Virginia A. Syperda, Puja N. Trivedi, Lauren C. Melo, Morganna L. Freeman, Eric J. Ledermann, Travis M. Smith, James O. Alben. Ultrasonography in Preclinical Education: A Pilot Study. J Am Osteopath Assoc 2008;108(10):601–605. doi: 10.7556/jaoa.2008.108.10.601.
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Context: Ultrasonography is a valuable diagnostic tool in the clinical setting. Yet, medical students often have minimal familiarity with this technology.
Objective: To evaluate the ability of second-year medical students to use ultrasonography for identification of anatomic structures and pathologic conditions.
Design: A self-directed approach that reduced facilitator involvement, encouraging learning that mimicked the medical school's problem-based learning pathway program.
Methods: Five students were each given 10 hours of instruction in ultrasonographic techniques by three certified ultrasonographers in outpatient and hospital settings. Each student performed 40 hours of organ-specific ultrasonographic scans on another student in 2-hour sessions during 20 weeks. Images were archived for future evaluation and quality rating. Students took a 35-question posttraining examination with 10 contrived case scenarios. Questions were designed to test student knowledge in three categories: anatomic structure, technical skill, and clinical diagnosis.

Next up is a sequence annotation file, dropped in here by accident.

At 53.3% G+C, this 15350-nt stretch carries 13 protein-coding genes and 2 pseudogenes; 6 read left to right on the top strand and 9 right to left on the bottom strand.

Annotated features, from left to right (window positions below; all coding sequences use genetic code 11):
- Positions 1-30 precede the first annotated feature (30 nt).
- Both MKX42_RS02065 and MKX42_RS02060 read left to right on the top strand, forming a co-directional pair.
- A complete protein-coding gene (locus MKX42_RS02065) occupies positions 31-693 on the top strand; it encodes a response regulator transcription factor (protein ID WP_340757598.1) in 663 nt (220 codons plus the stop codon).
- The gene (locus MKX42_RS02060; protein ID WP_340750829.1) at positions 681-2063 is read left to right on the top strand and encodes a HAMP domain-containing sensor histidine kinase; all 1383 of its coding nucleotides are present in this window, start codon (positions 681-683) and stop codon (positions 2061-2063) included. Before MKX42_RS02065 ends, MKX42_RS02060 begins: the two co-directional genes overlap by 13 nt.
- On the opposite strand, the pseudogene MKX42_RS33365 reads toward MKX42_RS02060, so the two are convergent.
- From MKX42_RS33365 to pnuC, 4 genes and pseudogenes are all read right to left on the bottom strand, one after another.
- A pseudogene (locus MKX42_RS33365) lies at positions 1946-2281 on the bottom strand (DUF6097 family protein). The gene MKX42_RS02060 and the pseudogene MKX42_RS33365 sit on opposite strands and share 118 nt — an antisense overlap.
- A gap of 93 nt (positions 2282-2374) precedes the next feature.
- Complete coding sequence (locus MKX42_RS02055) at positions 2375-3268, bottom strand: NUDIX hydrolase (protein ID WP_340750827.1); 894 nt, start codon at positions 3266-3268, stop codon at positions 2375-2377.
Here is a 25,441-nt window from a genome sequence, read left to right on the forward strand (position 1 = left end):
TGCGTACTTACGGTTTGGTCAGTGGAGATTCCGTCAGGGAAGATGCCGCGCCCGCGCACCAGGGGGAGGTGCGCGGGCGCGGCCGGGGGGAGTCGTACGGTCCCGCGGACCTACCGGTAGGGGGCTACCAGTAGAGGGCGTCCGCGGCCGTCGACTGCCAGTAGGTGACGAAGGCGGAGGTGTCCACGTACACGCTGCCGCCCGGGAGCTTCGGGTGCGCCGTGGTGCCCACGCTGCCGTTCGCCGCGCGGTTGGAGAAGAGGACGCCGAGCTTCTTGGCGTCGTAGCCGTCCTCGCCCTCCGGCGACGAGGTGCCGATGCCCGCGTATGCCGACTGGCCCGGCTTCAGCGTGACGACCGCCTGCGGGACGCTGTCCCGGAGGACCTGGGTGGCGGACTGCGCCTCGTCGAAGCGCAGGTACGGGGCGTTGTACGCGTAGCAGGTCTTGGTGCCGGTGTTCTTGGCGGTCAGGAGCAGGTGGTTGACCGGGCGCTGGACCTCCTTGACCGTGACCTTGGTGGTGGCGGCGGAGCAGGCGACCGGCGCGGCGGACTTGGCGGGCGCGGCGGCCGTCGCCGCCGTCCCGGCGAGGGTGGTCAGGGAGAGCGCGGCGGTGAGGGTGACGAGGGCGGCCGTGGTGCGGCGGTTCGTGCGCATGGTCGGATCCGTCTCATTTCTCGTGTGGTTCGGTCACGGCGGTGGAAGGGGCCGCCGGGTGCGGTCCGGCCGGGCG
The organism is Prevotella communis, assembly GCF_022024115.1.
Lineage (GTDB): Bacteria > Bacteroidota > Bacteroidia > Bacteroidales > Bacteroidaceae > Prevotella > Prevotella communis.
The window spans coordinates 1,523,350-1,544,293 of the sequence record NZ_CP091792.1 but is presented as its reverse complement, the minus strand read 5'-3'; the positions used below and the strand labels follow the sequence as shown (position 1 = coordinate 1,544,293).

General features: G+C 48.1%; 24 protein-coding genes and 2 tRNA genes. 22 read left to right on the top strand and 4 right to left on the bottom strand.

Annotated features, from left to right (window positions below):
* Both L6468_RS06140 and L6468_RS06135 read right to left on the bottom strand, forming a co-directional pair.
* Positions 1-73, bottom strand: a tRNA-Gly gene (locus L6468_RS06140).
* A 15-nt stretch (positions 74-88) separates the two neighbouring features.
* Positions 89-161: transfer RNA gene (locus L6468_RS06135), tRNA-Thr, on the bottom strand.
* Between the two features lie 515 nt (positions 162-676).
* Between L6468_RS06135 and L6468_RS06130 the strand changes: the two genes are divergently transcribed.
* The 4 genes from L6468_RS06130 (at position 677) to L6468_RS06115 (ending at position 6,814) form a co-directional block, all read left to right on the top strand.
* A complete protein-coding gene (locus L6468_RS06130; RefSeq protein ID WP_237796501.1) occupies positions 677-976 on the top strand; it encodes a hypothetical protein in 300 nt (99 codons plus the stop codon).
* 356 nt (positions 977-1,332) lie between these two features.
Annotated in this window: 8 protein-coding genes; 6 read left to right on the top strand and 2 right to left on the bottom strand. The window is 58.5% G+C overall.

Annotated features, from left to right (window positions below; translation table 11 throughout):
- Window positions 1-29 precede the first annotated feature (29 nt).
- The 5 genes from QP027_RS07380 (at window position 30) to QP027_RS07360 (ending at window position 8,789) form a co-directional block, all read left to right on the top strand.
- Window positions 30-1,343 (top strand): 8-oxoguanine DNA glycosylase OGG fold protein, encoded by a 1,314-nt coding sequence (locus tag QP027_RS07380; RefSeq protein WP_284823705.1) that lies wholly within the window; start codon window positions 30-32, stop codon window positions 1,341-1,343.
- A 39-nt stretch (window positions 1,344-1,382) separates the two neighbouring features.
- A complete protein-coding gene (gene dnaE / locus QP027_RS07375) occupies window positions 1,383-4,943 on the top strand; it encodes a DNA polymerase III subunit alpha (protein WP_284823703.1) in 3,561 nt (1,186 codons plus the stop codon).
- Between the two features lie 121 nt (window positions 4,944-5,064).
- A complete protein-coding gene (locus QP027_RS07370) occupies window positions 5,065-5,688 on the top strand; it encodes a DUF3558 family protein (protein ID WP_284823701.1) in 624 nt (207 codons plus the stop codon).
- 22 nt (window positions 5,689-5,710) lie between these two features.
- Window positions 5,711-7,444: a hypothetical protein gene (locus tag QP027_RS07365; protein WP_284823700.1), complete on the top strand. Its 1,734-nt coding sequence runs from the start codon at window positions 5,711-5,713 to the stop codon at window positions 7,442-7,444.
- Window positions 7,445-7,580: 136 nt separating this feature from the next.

Results: Posttraining examination results, expressed as the percent of correct answers for all five participants by category, were as follows: anatomic structure, 70%; technical skill, 70%; clinical diagnosis, 68%. Evaluations of the archived images, which were graded for proper anatomic identification and image clarity, yielded the following scores indicating “good” or “fair” quality for each anatomic region: abdominal, 80%; pelvic, 63%; cardiac, 73%.
Conclusion: Second-year osteopathic medical students can attain a sufficient degree of proficiency in limited ultrasonographic technique.
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